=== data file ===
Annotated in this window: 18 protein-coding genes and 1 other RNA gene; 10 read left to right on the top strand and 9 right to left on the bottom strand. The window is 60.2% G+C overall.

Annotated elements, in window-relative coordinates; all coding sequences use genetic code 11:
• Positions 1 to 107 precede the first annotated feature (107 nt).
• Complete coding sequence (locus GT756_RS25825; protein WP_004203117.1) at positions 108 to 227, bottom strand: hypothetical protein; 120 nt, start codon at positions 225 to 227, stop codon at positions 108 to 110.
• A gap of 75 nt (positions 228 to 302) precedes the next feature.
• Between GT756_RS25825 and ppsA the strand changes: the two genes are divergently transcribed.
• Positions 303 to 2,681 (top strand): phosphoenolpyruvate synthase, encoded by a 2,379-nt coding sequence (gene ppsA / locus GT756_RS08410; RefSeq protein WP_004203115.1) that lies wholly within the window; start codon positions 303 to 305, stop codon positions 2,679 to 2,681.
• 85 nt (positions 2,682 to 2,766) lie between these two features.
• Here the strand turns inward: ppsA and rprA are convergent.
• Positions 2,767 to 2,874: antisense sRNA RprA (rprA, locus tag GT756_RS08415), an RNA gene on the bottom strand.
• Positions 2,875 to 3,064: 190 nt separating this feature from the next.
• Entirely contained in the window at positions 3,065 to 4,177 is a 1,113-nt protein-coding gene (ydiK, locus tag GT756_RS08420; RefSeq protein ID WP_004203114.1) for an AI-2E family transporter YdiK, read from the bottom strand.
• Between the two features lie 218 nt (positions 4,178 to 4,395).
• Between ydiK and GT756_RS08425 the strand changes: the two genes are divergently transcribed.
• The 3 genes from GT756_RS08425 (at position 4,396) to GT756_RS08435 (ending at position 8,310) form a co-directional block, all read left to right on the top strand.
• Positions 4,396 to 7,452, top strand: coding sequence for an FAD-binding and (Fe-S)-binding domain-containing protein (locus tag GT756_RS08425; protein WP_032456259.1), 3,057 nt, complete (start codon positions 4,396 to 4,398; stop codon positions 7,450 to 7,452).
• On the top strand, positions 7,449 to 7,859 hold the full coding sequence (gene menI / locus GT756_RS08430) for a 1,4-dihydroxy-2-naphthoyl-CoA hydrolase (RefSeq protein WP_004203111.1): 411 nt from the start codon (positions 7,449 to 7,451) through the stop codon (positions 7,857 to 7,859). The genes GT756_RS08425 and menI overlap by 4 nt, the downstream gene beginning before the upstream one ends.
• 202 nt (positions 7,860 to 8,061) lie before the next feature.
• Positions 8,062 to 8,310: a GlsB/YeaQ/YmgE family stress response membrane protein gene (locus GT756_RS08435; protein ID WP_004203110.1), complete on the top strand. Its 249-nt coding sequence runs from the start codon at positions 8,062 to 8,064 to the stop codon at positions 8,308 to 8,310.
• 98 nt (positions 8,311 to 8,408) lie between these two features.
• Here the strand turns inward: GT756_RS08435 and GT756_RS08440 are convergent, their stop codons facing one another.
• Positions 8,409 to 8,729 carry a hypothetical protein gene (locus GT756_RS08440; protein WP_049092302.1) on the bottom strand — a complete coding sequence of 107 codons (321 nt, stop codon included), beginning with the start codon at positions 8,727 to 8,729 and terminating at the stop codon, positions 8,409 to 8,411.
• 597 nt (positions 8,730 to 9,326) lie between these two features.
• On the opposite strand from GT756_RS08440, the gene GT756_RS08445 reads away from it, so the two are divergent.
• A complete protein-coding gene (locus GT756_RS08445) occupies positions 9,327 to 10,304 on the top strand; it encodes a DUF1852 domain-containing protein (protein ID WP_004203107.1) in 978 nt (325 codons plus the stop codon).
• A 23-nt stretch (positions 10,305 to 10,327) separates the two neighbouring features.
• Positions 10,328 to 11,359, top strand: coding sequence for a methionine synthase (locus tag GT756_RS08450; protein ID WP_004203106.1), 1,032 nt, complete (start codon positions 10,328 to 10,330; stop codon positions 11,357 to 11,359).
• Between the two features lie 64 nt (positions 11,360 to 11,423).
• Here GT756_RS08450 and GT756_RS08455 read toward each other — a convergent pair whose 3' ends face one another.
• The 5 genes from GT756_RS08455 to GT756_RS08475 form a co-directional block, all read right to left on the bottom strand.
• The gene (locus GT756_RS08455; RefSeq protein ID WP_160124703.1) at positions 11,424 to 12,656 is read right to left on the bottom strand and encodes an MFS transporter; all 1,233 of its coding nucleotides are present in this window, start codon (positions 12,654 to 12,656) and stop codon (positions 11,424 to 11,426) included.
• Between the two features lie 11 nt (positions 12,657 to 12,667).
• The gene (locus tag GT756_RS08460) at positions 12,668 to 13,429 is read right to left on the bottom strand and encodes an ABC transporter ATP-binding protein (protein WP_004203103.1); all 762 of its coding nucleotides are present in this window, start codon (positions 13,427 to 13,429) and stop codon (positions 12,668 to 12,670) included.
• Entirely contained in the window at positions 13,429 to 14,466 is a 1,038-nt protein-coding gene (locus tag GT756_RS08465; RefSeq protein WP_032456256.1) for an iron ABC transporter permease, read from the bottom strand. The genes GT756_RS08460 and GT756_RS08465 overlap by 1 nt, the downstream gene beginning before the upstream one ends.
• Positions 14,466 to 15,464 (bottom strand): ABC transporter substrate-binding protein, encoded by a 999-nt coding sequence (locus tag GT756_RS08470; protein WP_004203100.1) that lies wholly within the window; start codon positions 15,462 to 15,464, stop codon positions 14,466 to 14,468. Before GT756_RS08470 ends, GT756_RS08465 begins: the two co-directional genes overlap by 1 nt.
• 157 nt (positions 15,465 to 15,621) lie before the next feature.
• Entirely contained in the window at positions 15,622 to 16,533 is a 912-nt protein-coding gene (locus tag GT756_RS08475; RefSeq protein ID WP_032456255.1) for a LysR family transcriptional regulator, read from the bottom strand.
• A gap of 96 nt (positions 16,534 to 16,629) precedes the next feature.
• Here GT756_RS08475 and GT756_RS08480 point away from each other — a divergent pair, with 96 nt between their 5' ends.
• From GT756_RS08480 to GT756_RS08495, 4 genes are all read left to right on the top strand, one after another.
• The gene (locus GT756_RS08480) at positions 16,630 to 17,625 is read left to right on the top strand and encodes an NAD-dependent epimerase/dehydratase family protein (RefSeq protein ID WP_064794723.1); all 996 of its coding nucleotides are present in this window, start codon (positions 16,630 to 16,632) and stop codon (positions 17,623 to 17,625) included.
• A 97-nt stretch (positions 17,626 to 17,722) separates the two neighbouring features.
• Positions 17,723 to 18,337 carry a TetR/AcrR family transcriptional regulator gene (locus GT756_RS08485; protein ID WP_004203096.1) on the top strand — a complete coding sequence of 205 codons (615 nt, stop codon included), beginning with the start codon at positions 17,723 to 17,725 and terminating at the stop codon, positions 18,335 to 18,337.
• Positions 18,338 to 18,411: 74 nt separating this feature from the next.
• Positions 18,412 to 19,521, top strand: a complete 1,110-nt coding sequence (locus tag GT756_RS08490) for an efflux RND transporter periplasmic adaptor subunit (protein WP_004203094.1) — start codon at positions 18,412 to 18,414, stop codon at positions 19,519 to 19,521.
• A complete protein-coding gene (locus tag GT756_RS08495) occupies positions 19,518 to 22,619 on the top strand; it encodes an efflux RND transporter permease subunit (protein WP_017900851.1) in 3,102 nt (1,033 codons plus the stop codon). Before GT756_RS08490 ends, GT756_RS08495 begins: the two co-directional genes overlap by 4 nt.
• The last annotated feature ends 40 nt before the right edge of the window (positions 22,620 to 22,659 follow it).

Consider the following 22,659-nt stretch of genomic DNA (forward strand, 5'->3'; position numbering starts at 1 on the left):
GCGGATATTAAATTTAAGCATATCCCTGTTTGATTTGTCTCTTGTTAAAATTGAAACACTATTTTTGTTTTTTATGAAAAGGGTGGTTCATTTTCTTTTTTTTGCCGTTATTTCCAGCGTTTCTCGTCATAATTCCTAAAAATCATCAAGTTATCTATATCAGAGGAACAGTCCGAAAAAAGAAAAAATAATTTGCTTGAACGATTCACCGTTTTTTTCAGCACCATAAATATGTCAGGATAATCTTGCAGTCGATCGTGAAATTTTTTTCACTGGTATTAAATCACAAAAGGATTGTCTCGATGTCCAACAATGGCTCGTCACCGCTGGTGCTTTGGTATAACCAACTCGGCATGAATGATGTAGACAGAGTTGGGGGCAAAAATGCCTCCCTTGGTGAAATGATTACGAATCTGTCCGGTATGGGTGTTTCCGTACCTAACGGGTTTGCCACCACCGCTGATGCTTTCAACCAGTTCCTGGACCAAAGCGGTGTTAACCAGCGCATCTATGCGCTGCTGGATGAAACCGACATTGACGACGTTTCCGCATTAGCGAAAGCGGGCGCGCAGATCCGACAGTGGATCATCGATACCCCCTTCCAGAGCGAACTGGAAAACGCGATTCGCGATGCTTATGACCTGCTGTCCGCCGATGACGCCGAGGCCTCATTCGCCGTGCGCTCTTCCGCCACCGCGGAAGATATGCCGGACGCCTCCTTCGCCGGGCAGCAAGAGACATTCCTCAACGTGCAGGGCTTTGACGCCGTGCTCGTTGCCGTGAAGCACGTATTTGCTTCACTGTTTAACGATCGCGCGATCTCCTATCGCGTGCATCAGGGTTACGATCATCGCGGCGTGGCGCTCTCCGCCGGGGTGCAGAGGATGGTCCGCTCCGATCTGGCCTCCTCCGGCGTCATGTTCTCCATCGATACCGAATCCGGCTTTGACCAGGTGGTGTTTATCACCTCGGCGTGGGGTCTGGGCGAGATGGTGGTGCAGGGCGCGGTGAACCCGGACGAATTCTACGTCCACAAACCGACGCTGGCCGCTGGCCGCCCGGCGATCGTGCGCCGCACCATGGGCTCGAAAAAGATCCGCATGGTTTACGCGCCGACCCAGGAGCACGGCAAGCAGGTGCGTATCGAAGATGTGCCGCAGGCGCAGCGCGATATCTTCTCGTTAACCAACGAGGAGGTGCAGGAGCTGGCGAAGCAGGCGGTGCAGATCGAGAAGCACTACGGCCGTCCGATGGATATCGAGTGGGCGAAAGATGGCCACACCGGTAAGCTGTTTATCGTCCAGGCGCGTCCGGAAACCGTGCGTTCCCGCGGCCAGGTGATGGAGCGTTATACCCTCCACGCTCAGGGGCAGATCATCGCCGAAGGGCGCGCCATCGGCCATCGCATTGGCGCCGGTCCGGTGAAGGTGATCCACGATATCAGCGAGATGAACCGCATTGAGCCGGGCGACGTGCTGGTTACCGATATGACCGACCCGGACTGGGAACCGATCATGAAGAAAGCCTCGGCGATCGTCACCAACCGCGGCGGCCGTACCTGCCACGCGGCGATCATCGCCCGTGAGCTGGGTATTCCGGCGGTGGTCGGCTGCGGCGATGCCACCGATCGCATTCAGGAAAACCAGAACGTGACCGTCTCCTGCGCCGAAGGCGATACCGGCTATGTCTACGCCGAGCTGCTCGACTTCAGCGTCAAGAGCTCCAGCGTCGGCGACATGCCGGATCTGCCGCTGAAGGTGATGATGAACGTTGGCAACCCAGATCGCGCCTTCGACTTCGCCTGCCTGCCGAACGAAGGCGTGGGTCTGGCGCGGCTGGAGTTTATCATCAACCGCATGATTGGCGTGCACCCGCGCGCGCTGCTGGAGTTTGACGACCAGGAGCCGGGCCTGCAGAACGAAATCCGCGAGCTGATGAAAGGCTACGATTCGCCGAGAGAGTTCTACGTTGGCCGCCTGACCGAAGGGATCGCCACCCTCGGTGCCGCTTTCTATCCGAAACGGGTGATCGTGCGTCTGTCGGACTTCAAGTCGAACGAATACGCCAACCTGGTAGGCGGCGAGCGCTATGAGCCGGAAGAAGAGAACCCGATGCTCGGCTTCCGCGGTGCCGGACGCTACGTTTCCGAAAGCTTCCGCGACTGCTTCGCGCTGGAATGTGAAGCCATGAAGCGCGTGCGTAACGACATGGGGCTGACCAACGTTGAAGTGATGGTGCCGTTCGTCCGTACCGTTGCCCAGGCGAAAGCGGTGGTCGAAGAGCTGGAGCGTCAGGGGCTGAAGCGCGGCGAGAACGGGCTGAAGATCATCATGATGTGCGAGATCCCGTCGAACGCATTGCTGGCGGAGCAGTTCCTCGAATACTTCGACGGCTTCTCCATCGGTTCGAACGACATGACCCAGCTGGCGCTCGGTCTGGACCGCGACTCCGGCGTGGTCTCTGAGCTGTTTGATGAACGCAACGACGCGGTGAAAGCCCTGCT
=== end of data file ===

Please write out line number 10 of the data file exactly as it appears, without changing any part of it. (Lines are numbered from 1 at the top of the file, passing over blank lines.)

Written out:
• Positions 2,767 to 2,874: antisense sRNA RprA (rprA, locus tag GT756_RS08415), an RNA gene on the bottom strand.